Las Palmas De Gran Canaria: the jewel of the Atlantic

Grand Canaria offers tourists a wide range of activities to choose from.

By Ashwathy P. Menon

Las Palmas De Gran Canaria: Located in the Atlantic Ocean, 210 km from the northwestern coast of Africa, the island of Gran Canaria is the perfect getaway for those who are looking for a vacation far away from the hustle and bustle of everyday life. Gran Canaria, along with six other islands, forms the archipelago of the Canary Islands, which is famed for its sun and sand.

With pristine waters, sun-kissed beaches, lush green palm trees and a laid back atmosphere, Gran Canaria is the perfect place to unwind. Renowned for its weather, Gran Canaria is Europe’s premier tourist spot; when the temperature dips below freezing in continental Europe, the sun still shines brightly on the island.

Gran Canaria, the biggest of the islands after Tenerife, is very aptly called the “miniature continent,” owing to fact that one can find a variety of landscapes and differing climates throughout the island – from mist laden meadows and lush greenery in the north to deep ravines and volcanic slopes in the west to the sun kissed beaches and near-desert vegetation in the south. From trekking to kayaking, this diversity in landscape offers the curious tourist a wide range of activities to choose from.

The city of Las Palmas is the capital of the Canary Islands along with the city of Santa Cruz in Tenerife. Founded in 1478, by the advancing Castilian army, the city was named “Real de Las Palmas” by Juan Rejón, who lead the army to a glorious victory after defeating the Guanches, the native inhabitants of the island.

An oasis in the middle of the vast expanse of the Atlantic, Las Palmas has played an important role in history. The epicenter of the Trans-Atlantic shipping trade and the docking point for almost all major cruises in the world, Las Palmas’s harbor, Puerto de la Luz, has maintained its glory throughout history.

In 1492, Christopher Columbus had docked at the port of Las Palmas before embarking on his voyage, “The Enterprise of the Indies,” during which he discovered the Americas. Today, the Casa de Colon, the Columbus House, stands in Vegueta in memoriam of his visits.

Las Palmas had been known for its pomp and riches, luring many in pursuit of gold. In the late 18th century came the infamous Sir Francis Drake with his mighty army and pillaged the town – from riches to rags. Taking inspiration from the British, the Dutch too followed suit, and under Vice Admiral Pieter Van der Does, they attempted to raid the city. However, the Dutch did not succeed as their British counterparts did. They were forced out by Castilian troops.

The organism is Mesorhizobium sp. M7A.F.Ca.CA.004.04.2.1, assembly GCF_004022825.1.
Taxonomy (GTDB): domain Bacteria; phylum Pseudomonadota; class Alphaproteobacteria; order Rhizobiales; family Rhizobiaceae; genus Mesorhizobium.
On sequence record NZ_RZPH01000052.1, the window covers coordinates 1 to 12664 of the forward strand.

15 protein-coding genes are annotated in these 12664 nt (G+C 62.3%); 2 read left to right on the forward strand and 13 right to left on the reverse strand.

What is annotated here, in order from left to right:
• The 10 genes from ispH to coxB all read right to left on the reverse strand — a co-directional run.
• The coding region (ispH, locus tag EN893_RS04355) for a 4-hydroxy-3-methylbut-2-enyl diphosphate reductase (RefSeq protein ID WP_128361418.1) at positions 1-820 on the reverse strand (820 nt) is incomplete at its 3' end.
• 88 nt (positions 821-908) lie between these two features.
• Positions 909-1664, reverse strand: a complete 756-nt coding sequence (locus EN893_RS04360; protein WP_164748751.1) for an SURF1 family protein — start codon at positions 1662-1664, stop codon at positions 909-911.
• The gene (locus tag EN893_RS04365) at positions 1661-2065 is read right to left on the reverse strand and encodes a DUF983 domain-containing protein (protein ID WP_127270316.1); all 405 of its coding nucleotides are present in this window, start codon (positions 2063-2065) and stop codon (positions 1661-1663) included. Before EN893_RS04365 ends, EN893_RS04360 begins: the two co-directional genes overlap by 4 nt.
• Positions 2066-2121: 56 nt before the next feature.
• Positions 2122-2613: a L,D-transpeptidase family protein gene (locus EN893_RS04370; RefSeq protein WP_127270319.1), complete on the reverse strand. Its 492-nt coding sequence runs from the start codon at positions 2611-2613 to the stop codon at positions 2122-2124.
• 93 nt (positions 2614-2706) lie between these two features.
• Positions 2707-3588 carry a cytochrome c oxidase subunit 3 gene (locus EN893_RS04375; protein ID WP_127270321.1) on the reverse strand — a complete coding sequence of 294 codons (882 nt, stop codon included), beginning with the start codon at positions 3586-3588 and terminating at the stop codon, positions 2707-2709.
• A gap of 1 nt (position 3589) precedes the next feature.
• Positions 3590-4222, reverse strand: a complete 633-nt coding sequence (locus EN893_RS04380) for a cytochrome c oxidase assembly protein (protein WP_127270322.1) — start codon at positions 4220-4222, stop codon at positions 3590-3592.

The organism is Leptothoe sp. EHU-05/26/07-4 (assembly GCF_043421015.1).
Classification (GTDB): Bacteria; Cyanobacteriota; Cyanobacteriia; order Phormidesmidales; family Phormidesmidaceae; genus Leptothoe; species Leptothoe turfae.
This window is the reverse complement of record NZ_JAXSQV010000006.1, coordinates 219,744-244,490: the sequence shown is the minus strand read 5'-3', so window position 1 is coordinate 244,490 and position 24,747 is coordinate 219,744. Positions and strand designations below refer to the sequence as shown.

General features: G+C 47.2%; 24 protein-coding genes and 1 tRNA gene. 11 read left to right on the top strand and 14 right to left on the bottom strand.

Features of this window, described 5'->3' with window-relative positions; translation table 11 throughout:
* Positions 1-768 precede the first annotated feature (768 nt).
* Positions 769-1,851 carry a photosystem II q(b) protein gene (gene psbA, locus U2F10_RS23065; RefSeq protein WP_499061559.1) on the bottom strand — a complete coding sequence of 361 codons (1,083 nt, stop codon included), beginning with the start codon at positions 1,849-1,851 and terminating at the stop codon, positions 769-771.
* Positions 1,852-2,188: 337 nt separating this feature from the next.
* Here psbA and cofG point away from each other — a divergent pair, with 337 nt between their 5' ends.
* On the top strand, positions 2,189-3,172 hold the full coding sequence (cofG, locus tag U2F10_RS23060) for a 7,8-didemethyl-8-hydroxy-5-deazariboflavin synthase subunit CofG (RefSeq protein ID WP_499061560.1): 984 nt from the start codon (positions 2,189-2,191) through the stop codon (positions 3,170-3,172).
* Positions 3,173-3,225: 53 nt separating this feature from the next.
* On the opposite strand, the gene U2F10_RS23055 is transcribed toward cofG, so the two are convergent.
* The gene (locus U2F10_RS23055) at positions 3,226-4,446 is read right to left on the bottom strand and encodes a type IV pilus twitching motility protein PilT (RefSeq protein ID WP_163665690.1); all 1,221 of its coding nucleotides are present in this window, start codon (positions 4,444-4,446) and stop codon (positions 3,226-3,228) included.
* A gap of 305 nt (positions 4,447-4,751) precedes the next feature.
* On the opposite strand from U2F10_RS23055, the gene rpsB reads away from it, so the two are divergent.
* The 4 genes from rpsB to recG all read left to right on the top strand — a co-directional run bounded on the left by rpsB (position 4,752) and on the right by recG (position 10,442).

Today, Las Palmas has grown into a fast-paced, multicultural and cosmopolitan city. As the world is becoming smaller with the dawn of the new era, and as accessibility is increasing to the Canaries, Las Palmas is being thronged by tourists from all over the world, especially from northern Europe.

Most of the major attractions in the city are located within close vicinity of each other, allowing the curious tourist the liberty to enjoy the sights, smells and sounds of the city by foot and at their own pace.

Santa Catalina, located in the center of the bustling metropolis, is the biggest square in Las Palmas; the host of major events in the city. One of the biggest events of the year is the WOMAD: World of Music, Art and Dance, a cultural extravaganza. For one week during the month of November, enthusiasts from all around the world flock the city to celebrate a week full of festivities with non-stop music, dance and drinks.

During the rest of the year, Santa Catalina, with its friendly crowd and cheerful vibe, is the perfect place for strolling, cycling or for just enjoying the breeze and the smell of the sea. One can notice men and women enjoying their cuppas, playing cards and chatting with friends while persuasive street vendors pursue unsuspecting tourists to cough up a Euro or two for their merchandise.

In the middle of the square lies the Museo Elder, Las Palmas’ museum of science and technology, which beckons the amateur scientist to immerse themselves into a world full of gears and gadgets that click, hum and turn. The Museo Elder is very popular with young connoisseurs of science, mesmerizing them with the unbelievable feats of the human mind. There are regular exhibitions held by visiting museums and workshops conducted by engineering and architecture students from the local university.

A stone’s throw away from Santa Catalina is Las Palmas’ busiest shopping district, Mesa y Lopez. This grand boulevard, lined with blooming flowers, wooden benches and antiquated Victorian lamp posts, may seem like an anachronism from the past, but one would be mislead.

The street is lined on either sides with tall, modern buildings and screaming out from their facades are the biggest brands from the fashion industry. For all those shopaholics out there, Mesa y Lopez will surely satisfy all their shopping fantasies. One can find a range of shops there: from high end, well known brands to local artisanal cloth merchants, selling the most amazing hand knit woolen scarves and souvenirs.